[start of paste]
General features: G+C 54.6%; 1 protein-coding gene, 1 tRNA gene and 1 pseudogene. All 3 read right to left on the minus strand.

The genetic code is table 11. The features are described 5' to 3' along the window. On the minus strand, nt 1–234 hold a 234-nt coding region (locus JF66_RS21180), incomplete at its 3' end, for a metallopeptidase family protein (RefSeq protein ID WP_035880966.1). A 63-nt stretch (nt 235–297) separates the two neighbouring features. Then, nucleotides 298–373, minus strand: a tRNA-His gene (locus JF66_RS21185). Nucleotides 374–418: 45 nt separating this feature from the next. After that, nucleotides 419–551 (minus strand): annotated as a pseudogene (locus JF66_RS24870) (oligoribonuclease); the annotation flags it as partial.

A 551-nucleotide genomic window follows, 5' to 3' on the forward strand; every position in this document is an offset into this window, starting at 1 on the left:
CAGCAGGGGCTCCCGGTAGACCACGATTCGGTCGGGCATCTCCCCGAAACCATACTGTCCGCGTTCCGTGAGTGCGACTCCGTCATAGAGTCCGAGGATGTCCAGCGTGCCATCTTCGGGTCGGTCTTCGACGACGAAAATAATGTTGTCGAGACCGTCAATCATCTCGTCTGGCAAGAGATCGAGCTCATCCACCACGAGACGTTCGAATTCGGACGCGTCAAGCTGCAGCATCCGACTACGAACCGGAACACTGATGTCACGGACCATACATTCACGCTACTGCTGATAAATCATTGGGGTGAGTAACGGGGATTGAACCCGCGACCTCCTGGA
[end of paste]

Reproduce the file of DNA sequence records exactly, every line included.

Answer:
General features: G+C 54.6%; 1 protein-coding gene, 1 tRNA gene and 1 pseudogene. All 3 read right to left on the minus strand.

The genetic code is table 11. The features are described 5' to 3' along the window. On the minus strand, nt 1–234 hold a 234-nt coding region (locus JF66_RS21180), incomplete at its 3' end, for a metallopeptidase family protein (RefSeq protein ID WP_035880966.1). A 63-nt stretch (nt 235–297) separates the two neighbouring features. Then, nucleotides 298–373, minus strand: a tRNA-His gene (locus JF66_RS21185). Nucleotides 374–418: 45 nt separating this feature from the next. After that, nucleotides 419–551 (minus strand): annotated as a pseudogene (locus JF66_RS24870) (oligoribonuclease); the annotation flags it as partial.

A 551-nucleotide genomic window follows, 5' to 3' on the forward strand; every position in this document is an offset into this window, starting at 1 on the left:
CAGCAGGGGCTCCCGGTAGACCACGATTCGGTCGGGCATCTCCCCGAAACCATACTGTCCGCGTTCCGTGAGTGCGACTCCGTCATAGAGTCCGAGGATGTCCAGCGTGCCATCTTCGGGTCGGTCTTCGACGACGAAAATAATGTTGTCGAGACCGTCAATCATCTCGTCTGGCAAGAGATCGAGCTCATCCACCACGAGACGTTCGAATTCGGACGCGTCAAGCTGCAGCATCCGACTACGAACCGGAACACTGATGTCACGGACCATACATTCACGCTACTGCTGATAAATCATTGGGGTGAGTAACGGGGATTGAACCCGCGACCTCCTGGA